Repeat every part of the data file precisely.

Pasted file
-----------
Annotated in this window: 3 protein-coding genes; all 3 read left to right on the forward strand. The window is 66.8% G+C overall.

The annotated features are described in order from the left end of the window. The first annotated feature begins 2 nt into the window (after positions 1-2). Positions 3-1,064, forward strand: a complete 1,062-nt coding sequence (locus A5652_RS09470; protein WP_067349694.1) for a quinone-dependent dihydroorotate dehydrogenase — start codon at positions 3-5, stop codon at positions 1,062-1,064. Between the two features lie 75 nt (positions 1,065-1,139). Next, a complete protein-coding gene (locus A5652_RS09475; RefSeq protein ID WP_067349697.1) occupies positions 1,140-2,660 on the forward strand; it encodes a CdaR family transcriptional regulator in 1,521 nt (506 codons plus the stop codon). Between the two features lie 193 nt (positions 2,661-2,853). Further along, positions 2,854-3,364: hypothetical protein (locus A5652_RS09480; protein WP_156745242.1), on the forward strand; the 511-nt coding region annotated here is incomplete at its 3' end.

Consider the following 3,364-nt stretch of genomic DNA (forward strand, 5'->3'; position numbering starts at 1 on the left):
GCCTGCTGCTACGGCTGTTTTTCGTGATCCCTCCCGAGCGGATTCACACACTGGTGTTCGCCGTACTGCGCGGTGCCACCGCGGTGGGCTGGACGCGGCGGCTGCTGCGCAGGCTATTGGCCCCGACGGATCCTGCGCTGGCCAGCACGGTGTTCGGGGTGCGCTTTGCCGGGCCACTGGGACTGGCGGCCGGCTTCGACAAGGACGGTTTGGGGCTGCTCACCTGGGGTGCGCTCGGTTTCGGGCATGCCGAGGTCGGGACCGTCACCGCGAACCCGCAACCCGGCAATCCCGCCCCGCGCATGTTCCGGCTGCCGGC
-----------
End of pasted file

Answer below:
Annotated in this window: 3 protein-coding genes; all 3 read left to right on the forward strand. The window is 66.8% G+C overall.

The annotated features are described in order from the left end of the window. The first annotated feature begins 2 nt into the window (after positions 1-2). Positions 3-1,064, forward strand: a complete 1,062-nt coding sequence (locus A5652_RS09470; protein WP_067349694.1) for a quinone-dependent dihydroorotate dehydrogenase — start codon at positions 3-5, stop codon at positions 1,062-1,064. Between the two features lie 75 nt (positions 1,065-1,139). Next, a complete protein-coding gene (locus A5652_RS09475; RefSeq protein ID WP_067349697.1) occupies positions 1,140-2,660 on the forward strand; it encodes a CdaR family transcriptional regulator in 1,521 nt (506 codons plus the stop codon). Between the two features lie 193 nt (positions 2,661-2,853). Further along, positions 2,854-3,364: hypothetical protein (locus A5652_RS09480; protein WP_156745242.1), on the forward strand; the 511-nt coding region annotated here is incomplete at its 3' end.

Consider the following 3,364-nt stretch of genomic DNA (forward strand, 5'->3'; position numbering starts at 1 on the left):
GCCTGCTGCTACGGCTGTTTTTCGTGATCCCTCCCGAGCGGATTCACACACTGGTGTTCGCCGTACTGCGCGGTGCCACCGCGGTGGGCTGGACGCGGCGGCTGCTGCGCAGGCTATTGGCCCCGACGGATCCTGCGCTGGCCAGCACGGTGTTCGGGGTGCGCTTTGCCGGGCCACTGGGACTGGCGGCCGGCTTCGACAAGGACGGTTTGGGGCTGCTCACCTGGGGTGCGCTCGGTTTCGGGCATGCCGAGGTCGGGACCGTCACCGCGAACCCGCAACCCGGCAATCCCGCCCCGCGCATGTTCCGGCTGCCGGC